Traditional interpretations of Aristotle’s theory of perception mainly focus on uncovering the underlying mechanisms that are at stake when perceivers are affected by sensible qualities. Investigating the nature of sense perception is one of Aristotle’s main worries and one that he explicitly relates to the question of its causes (e.g. Sens. 436a16-17, 436b9) and its ends (e.g. DA 434a30 ff.). Therefore I suggest that, in order to fully explain Aristotle’s view of perceptual phenomena, the possibilities, the constraints, and the goals defined by the embodied and situated engagement of perceivers with the external world must be taken into account. Accordingly, in this paper, I provide an affective reading of Aristotle’s theory of perception. I shall ask what, in addition to functioning sense organs and appropriate response mechanisms, the perceiver contributes to perceptual content. Specifically, I propose to shed light on the significance of perceptual experience for the perceiver and I aim to show that, according to Aristotle, one’s biological, personal, and even social qualities are perceptually relevant, meaning that they underpin perception, rather than coming into play after perception has occurred and its objects have been discerned.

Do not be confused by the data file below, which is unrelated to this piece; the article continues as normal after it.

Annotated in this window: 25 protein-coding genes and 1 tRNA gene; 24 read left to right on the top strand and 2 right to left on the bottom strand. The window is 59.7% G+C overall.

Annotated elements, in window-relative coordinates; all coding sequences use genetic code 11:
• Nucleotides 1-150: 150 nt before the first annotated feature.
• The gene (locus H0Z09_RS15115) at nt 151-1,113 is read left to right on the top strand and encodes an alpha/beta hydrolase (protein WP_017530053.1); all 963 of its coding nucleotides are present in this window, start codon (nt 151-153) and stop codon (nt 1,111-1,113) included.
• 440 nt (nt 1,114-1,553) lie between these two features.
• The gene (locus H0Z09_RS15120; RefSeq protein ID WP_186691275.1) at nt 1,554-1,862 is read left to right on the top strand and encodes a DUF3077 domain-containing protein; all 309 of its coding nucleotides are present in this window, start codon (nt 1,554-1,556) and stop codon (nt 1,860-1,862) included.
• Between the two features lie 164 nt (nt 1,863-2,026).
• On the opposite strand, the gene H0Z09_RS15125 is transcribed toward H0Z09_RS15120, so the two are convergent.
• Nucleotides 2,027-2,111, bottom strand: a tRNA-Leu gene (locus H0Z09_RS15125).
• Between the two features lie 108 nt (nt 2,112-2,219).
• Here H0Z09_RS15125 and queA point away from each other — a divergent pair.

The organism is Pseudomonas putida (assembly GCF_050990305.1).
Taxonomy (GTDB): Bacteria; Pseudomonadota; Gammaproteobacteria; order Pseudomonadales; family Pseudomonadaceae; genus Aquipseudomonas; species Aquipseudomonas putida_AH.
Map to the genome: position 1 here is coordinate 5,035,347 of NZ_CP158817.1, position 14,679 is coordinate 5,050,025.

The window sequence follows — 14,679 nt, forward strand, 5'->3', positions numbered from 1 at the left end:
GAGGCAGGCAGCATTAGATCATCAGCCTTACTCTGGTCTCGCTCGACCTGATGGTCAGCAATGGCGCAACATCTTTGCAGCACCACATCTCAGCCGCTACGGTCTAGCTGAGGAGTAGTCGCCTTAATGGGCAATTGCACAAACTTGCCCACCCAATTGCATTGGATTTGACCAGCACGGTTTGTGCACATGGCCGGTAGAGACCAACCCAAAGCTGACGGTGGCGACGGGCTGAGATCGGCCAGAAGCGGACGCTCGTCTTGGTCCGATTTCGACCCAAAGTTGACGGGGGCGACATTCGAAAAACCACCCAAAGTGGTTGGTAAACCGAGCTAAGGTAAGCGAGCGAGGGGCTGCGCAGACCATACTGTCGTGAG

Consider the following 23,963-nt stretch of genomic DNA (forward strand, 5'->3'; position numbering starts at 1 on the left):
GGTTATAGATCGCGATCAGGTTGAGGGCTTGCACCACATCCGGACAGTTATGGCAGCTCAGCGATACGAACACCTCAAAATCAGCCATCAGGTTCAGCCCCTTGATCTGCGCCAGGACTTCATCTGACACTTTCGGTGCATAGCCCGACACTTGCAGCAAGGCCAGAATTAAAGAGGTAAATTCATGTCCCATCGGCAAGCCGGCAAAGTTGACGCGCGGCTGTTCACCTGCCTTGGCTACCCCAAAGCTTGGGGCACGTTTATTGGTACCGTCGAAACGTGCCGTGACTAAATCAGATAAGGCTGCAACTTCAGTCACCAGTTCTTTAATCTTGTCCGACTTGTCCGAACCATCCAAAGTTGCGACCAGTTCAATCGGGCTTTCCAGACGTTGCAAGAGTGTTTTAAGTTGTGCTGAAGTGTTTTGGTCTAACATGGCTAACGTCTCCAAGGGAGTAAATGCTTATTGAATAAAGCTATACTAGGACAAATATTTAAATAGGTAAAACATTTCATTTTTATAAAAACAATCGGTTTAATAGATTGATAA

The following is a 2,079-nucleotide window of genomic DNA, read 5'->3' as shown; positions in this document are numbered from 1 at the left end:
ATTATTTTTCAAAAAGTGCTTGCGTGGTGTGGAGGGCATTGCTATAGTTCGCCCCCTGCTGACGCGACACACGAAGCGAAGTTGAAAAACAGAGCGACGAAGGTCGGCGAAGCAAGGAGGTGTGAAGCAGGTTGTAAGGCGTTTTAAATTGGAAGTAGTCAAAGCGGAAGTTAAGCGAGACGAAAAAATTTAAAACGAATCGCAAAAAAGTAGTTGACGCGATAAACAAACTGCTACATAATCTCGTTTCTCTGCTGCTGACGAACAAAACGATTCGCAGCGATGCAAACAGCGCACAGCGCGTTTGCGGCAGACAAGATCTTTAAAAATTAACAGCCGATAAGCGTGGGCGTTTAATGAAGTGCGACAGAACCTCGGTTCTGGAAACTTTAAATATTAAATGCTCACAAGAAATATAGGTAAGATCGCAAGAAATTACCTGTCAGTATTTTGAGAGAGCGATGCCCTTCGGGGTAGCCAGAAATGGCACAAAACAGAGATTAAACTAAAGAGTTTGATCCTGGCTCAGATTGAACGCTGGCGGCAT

The paper is divided into two parts, respectively dealing with sensory affections and more complex affective phenomena. As regards the domain of primal sense perception, I will focus on smell as a representative example: since Aristotle identifies it as the least developed of human sensory faculties, it will serve as a revealing illustration of how sense perception is informed and qualified by what, drawing on contemporary philosophical terminology, I will call ‘perceptual interests’, viz. the affective sense of what is at stake in the living being’s interaction with the environment. I will then proceed to consider the way more complex affective phenomena underpin perception by examining the case of emotions and that of virtues of character. By showing how perception is affectively inflected and how emotion is rooted in perception’s bodily nature, I aim to sketch out the general lines along which I believe that the Aristotelian theory of perception should be approached.